TITLE

Interventions for Treating Microscopic Colitis: A Cochrane Inflammatory Bowel Disease and Functional Bowel Disorders Review Group Systematic Review of Randomized Trials

AUTHOR(S)
Chande, Nilesh; MacDonald, John K.; McDonald, John W. D.
PUB. DATE
January 2009
SOURCE
American Journal of Gastroenterology;Jan2009, Vol. 104 Issue 1, p235
SOURCE TYPE
Academic Journal
DOC. TYPE
Article
ABSTRACT
OBJECTIVES: To conduct a systematic review to determine effective treatments for patients with collagenous colitis or lymphocytic colitis, the two subtypes of microscopic colitis. METHODS: Relevant papers were identified via the MEDLINE, PUBMED, and Cochrane Collaboration databases, manual searches of the references of identified papers and review papers on microscopic colitis, as well as searches of abstracts from major gastroenterological meetings. RESULTS: All studies assessing treatment of microscopic colitis had relatively small sample sizes. A total of 10 randomized trials included patients with collagenous colitis. Budesonide was studied for induction of response in three trials and for maintenance of response in two trials. The pooled odds ratio for inducing clinical response with budesonide was 12.32 (95% confidence interval, CI 5.53-27.46), and for maintaining clinical response was 8.82 (95% CI 3.19-24.37), with a number needed to treat (NNT) of 2 patients for each outcome. Budesonide also induced and maintained histological response and was well tolerated. Bismuth subsalicylate, prednisolone, and mesalamine with or without cholestyramine may be effective, whereas Boswellia serrata extract and probiotics were ineffective for treating collagenous colitis. Three randomized trials included patients with lymphocytic colitis. Budesonide was shown in one study to be effective for inducing clinical response (OR 9.00; 95% CI 1.98-40.93), with an NNT of three patients. Budesonide also induced histological response and was well tolerated. Bismuth subsalicylate and mesalamine with or without cholestyramine may be effective for treating lymphocytic colitis. No trials assessed maintenance of response in patients with lymphocytic colitis. CONCLUSIONS: Budesonide is effective and well tolerated for inducing and maintaining clinical and histological responses in patients with collagenous colitis, and for inducing clinical and histological responses in patients with lymphocytic colitis. Determining the magnitude of benefit is limited by the small sample sizes of the studies. The evidence for other agents, including bismuth subsalicylate, prednisolone, B. serrata extract, probiotics, and mesalamine with or without cholestyramine is weaker. It is not clear that any of these agents induce or maintain actual remission of collagenous or lymphocytic colitis, as opposed to clinical or histological response.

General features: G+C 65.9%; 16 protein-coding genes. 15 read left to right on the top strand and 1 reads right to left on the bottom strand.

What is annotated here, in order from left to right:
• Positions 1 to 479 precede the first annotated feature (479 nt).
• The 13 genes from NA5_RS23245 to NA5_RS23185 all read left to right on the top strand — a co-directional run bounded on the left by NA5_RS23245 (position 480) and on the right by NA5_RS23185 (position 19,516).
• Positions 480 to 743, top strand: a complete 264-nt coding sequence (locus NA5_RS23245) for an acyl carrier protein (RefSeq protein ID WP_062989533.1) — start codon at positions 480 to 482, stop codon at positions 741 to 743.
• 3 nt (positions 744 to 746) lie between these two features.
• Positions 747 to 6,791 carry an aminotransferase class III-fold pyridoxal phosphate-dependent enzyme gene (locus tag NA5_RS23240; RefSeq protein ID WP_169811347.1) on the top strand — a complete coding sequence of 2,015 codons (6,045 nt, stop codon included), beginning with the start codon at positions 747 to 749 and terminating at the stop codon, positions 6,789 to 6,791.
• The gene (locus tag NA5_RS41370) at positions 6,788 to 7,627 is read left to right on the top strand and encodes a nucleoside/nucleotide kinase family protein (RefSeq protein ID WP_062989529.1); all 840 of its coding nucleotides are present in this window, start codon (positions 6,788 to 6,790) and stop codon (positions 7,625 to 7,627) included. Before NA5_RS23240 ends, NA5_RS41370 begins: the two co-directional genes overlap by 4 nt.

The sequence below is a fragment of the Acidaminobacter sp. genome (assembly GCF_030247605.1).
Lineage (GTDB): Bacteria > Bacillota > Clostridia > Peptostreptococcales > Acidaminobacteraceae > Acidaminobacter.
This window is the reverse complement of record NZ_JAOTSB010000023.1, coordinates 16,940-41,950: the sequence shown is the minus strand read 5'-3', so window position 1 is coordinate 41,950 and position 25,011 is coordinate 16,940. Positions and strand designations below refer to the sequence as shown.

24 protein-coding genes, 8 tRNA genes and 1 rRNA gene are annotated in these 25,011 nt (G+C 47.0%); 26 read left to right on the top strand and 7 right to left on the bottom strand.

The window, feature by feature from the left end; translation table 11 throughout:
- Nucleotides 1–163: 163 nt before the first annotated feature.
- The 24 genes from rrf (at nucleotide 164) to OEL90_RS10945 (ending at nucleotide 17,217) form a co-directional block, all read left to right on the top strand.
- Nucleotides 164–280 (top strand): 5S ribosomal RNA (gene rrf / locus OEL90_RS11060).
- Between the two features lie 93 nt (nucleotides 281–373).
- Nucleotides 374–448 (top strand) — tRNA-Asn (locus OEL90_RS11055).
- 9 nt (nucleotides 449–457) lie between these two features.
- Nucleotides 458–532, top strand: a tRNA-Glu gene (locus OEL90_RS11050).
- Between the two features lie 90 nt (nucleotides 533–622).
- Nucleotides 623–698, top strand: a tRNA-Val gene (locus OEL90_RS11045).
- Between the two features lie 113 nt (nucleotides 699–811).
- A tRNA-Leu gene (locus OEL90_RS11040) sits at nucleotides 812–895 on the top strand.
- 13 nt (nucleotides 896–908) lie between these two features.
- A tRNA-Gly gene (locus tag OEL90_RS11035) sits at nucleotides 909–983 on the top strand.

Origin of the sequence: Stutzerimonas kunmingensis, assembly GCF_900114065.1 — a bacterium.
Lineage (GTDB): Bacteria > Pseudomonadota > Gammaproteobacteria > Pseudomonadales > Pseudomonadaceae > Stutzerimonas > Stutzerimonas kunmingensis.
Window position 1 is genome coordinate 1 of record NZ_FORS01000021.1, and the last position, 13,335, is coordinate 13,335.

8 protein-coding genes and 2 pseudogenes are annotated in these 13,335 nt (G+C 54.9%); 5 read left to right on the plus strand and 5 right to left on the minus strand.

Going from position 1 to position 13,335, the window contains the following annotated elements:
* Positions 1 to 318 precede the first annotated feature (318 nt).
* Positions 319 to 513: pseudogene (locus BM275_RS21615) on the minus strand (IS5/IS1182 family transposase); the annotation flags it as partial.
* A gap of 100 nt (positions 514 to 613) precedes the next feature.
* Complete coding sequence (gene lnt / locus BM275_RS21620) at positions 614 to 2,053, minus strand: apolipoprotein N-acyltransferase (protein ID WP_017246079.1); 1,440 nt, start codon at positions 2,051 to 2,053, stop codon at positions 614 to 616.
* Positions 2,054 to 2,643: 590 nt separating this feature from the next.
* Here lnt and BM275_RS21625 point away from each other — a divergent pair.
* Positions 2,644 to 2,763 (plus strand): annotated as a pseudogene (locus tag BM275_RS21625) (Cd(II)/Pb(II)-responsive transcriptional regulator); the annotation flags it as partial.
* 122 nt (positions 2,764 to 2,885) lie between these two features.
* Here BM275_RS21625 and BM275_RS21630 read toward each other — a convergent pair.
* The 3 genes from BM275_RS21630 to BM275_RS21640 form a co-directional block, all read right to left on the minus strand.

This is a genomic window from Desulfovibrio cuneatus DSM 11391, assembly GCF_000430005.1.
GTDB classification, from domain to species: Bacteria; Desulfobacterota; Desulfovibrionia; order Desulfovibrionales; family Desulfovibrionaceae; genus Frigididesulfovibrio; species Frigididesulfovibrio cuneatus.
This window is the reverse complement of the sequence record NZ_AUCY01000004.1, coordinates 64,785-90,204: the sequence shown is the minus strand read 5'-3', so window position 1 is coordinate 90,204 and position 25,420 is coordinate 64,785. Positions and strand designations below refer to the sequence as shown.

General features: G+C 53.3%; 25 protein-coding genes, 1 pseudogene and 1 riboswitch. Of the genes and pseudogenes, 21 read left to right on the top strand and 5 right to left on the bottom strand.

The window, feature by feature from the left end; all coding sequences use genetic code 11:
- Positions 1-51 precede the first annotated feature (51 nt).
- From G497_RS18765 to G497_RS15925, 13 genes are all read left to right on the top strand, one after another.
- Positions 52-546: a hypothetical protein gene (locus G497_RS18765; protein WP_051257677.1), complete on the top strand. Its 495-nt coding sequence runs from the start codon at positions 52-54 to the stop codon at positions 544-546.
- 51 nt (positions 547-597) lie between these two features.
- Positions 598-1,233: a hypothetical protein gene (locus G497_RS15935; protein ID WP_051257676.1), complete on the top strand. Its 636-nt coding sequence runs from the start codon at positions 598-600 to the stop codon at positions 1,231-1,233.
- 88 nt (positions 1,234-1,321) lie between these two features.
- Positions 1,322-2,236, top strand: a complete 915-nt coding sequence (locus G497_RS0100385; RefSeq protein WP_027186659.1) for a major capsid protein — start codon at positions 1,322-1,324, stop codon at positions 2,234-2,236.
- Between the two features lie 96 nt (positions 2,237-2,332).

ACCESSION #
43984178

 

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